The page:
Thursday, November 1, 2007

"I Sing A Song"

When I was a girl, it was a societal rule that one didn't talk about religion or politics. And though times have changed, I still pretty much live by this principle. I rarely mention either one on my blog, or in my "real" life. I believe what I believe and let others do the same. But on this All Saints' Day, I want to share a hymn that I love. I am, as they say, a cradle Episcopalian, and I grew up singing this hymn. Even if one isn't religious, I think you can appreciate the words as a beautiful British poem.

I sing a song of the saints of God,
Patient and brave and true,
Who toiled and fought and lived and died
For the Lord they loved and knew.
And one was a doctor, and one was a queen,
And one was a shepherdess on the green:
They were all of them saints of God - and I mean,
God helping, to be one too.

They loved their Lord so dear, so dear,
And his love made them strong;
And they followed the right, for Jesus’ sake,
The whole of their good lives long.
And one was a soldier, and one was a priest,
And one was slain by a fierce wild beast:
And there’s not any reason - no, not the least,
Why I shouldn’t be one too.

They lived not only in ages past,
There are hundreds of thousands still,
The world is bright with the joyous saints
Who love to do Jesus’ will.
You can meet them in school, or in lanes, or at sea,
In church, or in trains, or in shops, or at tea,
For the saints of God are just folk like me,
And I mean to be one too.

Lesbia Lesley Locket was born in Willesden, England in 1898. She married John Mortimer Scott, a naval officer, who later became an Anglican priest and served a parish near Dartmoor. Active in amateur theatre and religious drama, Mrs Scott did considerable writing, especially of religious drama. She died in 1986 at Pershore, England. "I Sing a Song of the Saints of God," was not written for publication. The author wrote the hymn, as she herself says: "for use in our nursery, as an expression of the Faith my husband and I were trying to give our children. Most of the hymns I wrote were in response to the children’s demands. ‘Make a hymn for a picnic!’ or ‘Make a hymn for a foggy day!’ ‘I Sing a Song' was written for us to sing on Saints’ Days, to impress on them the fact that sainthood is a living possibility today."


  1. I became a convert from growing up in the Baptist faith to Episcopalian so we have that in common too.

    ~~ Heidi ~~

  2. Oh! This hymn brings back so, so many memories of my childhood as an Episcopalian priest's daughter. I remember singing this as a very young child in the congregation and later in the children's choir. I absolutely adore this hymn. And how neat that her middle name is the same (and same spelling) as my first!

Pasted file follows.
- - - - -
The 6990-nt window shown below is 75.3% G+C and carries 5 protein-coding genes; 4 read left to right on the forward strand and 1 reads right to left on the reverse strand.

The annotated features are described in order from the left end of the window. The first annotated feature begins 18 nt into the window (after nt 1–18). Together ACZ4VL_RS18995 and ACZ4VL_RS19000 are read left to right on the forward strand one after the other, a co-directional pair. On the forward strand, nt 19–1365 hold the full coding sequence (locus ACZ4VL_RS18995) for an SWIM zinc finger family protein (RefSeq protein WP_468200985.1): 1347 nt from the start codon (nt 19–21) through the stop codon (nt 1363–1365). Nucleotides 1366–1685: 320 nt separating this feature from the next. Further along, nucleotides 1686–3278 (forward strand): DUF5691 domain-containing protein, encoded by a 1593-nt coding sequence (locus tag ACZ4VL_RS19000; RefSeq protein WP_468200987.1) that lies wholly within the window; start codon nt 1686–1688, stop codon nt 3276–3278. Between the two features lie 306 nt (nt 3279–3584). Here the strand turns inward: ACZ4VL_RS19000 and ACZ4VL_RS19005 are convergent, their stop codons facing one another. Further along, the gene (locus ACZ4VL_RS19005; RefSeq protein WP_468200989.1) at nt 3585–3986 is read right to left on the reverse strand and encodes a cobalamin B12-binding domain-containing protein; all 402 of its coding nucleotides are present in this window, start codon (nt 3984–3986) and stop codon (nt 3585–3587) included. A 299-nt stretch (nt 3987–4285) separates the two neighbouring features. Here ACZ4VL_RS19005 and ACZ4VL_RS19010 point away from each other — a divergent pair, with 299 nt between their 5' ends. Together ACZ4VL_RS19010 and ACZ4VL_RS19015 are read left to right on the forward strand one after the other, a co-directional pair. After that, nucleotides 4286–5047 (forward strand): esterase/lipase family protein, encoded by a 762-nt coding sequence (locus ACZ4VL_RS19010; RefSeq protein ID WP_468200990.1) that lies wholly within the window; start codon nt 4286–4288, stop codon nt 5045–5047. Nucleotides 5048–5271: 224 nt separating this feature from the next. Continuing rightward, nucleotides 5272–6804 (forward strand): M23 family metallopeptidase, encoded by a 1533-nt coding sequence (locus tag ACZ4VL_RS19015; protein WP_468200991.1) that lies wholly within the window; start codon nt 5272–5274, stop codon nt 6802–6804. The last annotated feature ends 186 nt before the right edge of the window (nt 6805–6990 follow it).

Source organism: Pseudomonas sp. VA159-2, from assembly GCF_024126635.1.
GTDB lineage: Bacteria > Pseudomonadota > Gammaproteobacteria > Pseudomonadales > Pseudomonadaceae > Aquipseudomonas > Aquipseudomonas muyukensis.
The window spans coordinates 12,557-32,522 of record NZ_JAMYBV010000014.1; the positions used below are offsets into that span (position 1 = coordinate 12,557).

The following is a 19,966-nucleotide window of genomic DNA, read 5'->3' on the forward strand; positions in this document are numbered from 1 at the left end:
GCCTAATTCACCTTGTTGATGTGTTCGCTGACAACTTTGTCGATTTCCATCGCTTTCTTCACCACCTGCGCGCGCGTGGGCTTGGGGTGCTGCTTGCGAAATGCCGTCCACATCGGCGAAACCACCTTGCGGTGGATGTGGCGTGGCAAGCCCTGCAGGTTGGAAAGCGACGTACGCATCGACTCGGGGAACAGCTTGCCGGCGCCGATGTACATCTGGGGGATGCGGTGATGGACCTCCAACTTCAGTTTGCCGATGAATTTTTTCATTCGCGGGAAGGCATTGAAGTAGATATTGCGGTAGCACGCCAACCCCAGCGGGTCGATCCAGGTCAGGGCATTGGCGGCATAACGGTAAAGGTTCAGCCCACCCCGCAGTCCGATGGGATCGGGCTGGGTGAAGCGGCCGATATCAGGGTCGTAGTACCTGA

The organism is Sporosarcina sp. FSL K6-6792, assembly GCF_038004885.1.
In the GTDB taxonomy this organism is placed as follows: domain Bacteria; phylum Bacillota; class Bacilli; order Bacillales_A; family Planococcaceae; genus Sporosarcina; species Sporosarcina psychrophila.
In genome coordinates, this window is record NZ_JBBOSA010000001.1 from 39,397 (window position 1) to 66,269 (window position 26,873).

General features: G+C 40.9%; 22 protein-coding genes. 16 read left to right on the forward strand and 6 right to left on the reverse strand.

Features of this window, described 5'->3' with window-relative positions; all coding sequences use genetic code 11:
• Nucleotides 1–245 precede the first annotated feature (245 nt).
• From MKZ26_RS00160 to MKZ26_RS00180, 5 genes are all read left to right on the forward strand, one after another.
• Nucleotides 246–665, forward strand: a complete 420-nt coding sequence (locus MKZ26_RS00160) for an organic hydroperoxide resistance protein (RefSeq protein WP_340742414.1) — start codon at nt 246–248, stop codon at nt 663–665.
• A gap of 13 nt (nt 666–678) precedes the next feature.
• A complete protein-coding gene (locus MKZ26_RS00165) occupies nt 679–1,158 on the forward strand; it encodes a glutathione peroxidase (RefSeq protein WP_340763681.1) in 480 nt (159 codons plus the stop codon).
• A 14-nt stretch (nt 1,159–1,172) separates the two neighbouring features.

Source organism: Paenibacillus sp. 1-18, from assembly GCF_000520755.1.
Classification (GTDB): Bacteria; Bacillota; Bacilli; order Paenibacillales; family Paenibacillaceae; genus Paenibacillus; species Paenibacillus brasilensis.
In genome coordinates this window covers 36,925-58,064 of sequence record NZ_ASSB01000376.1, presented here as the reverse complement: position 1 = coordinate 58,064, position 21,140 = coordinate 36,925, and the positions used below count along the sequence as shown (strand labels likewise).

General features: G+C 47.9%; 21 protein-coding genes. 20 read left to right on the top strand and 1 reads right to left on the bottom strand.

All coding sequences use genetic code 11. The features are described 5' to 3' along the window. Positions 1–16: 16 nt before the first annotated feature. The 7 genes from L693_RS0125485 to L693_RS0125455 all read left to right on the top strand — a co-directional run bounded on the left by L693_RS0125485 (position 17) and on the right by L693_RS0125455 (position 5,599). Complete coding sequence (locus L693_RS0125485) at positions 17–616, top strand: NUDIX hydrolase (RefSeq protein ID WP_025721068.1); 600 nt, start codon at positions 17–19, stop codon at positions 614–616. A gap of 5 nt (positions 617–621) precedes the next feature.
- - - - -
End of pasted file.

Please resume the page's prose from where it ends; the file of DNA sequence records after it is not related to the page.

Thank you, Nan. You made my day.

  3. Hi Nan...

    Lovely peom....thank you so very much for sharing.



  4. This was my favorite hymn when I was a girl. I'm another cradle Episcopalian . . .


  5. I so love your blog Nan, I look forward to the readings and this is especially beautiful - I cried .. I believe in a higher something, not sure what, it is probably more spiritual, believing in the goodness of the human spirit, feeling tied somehow to kindred spirits - thank you for the spirit that shines in you .

  6. I waited way too long to thank you all for your comments on this entry, but if you stop back, I want you to know how much they all meant. And we got to sing it in church on the next Sunday. The minister had her eyes closed and remarked afterwards that we may have noticed she didn't need the hymn book. I saw another woman with tears in her eyes. I had a smile on my face the whole song. It is so full of wonder, nostalgia, and hope for me.

  7. I found I could sing the entire first verse without once looking at the words. Not bad for a cradle Episcopalian who hasn't been to church in many, many years.

  8. Les, the minister joked that she has a little trouble with that last verse, with which comes where, lanes or tea or shops? :<)

  9. I pretty much have no recollection of that last verse, but I do remember portions of the second.


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